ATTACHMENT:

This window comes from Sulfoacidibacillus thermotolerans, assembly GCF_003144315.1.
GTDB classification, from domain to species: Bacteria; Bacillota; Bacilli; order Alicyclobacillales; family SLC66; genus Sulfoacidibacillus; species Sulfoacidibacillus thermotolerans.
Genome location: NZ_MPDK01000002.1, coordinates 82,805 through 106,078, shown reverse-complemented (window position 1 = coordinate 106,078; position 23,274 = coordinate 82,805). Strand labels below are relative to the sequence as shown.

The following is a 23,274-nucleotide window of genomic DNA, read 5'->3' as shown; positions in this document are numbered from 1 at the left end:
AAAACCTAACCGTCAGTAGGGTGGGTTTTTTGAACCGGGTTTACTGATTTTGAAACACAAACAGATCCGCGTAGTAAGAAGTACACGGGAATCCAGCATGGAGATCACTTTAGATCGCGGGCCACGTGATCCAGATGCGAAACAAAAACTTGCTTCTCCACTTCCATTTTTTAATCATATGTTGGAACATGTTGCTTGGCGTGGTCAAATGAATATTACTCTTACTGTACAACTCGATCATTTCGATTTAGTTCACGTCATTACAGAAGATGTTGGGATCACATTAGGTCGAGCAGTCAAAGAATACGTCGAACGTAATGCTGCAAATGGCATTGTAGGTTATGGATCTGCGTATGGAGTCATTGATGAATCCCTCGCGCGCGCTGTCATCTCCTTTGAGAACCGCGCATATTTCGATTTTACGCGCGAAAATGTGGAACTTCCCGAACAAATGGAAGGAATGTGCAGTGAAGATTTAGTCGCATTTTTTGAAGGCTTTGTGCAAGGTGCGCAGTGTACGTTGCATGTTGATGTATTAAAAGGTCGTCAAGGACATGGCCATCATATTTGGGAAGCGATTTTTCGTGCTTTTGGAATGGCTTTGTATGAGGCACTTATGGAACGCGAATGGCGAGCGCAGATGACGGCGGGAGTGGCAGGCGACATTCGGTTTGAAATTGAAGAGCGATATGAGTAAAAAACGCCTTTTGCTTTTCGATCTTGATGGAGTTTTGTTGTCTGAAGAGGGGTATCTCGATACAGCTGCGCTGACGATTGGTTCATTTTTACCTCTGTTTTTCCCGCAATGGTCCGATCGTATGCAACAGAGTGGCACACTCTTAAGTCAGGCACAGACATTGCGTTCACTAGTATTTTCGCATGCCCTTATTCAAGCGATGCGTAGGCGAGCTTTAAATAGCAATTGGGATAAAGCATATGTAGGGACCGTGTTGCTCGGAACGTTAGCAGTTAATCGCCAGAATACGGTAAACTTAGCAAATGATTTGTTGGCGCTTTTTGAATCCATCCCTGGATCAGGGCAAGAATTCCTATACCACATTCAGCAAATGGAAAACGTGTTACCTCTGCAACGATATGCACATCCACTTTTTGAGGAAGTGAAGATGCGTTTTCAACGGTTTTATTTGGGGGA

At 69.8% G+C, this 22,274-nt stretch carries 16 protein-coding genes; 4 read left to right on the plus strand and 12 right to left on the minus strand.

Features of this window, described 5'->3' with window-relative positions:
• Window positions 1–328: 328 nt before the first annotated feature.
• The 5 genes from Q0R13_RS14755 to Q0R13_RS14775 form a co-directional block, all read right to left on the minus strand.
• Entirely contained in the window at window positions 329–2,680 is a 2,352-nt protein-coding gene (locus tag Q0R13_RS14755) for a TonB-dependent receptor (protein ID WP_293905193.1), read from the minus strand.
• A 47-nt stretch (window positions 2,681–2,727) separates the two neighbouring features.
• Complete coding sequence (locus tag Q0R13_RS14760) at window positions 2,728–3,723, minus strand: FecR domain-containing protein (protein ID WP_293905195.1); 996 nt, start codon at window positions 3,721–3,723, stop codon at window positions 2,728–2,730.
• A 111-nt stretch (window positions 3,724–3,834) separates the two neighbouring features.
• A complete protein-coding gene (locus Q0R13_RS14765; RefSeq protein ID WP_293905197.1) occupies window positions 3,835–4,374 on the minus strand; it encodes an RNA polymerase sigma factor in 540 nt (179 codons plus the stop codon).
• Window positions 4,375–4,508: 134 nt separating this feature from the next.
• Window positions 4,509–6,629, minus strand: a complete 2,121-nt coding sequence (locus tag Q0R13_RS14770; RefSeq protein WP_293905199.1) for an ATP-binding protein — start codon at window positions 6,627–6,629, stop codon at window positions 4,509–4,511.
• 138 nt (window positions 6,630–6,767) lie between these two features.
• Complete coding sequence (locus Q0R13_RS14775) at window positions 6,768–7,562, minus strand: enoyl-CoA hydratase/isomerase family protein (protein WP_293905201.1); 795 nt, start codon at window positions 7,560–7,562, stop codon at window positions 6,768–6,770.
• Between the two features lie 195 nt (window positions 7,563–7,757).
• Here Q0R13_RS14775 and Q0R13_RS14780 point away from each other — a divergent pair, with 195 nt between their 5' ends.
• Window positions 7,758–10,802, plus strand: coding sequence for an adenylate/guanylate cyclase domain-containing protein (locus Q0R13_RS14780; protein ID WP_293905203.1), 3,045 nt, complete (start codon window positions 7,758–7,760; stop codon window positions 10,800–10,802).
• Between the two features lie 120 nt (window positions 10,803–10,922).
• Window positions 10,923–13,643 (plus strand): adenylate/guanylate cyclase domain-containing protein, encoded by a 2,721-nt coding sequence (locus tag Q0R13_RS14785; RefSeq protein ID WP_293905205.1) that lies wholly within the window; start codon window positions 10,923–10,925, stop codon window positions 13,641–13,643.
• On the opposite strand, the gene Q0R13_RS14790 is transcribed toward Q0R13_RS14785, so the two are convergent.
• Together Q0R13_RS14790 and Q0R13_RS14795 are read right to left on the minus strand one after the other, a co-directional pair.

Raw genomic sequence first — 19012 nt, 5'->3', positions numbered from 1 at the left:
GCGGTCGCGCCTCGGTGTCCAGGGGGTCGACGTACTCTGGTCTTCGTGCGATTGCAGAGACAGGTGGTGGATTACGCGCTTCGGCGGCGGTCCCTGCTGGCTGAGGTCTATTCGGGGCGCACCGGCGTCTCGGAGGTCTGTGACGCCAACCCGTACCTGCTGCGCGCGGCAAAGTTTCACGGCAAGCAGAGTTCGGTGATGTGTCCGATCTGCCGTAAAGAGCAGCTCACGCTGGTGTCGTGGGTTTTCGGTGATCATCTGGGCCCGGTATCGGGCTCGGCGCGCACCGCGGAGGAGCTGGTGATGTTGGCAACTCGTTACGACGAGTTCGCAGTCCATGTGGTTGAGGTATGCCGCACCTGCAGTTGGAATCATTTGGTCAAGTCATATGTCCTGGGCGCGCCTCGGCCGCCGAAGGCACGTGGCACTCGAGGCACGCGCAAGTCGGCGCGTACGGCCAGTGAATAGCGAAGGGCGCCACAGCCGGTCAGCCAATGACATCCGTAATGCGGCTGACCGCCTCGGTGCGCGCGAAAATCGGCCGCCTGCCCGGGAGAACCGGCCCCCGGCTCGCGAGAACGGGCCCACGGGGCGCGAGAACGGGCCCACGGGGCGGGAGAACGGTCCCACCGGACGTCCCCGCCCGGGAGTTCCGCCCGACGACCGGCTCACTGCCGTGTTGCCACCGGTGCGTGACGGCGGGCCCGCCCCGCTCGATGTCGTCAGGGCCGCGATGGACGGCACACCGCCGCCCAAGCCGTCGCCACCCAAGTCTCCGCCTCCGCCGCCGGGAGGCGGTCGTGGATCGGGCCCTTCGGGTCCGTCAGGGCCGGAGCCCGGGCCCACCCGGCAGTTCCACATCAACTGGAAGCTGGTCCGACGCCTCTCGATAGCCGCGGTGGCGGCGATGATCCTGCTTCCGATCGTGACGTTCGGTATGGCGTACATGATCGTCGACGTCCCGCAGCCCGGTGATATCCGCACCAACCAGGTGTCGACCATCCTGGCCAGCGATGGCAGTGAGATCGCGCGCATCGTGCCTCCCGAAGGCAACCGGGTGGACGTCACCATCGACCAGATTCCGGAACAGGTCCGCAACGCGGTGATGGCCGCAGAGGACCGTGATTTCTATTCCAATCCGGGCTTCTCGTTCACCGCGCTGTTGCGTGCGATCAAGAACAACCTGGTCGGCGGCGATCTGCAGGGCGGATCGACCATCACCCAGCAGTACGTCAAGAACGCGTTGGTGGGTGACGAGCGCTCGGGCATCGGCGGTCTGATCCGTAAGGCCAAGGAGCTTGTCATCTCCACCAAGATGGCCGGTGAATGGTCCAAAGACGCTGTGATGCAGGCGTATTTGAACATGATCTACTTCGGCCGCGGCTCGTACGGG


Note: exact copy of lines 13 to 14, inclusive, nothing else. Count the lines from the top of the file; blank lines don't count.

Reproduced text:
• A 111-nt stretch (window positions 3,724–3,834) separates the two neighbouring features.
• A complete protein-coding gene (locus Q0R13_RS14765; RefSeq protein ID WP_293905197.1) occupies window positions 3,835–4,374 on the minus strand; it encodes an RNA polymerase sigma factor in 540 nt (179 codons plus the stop codon).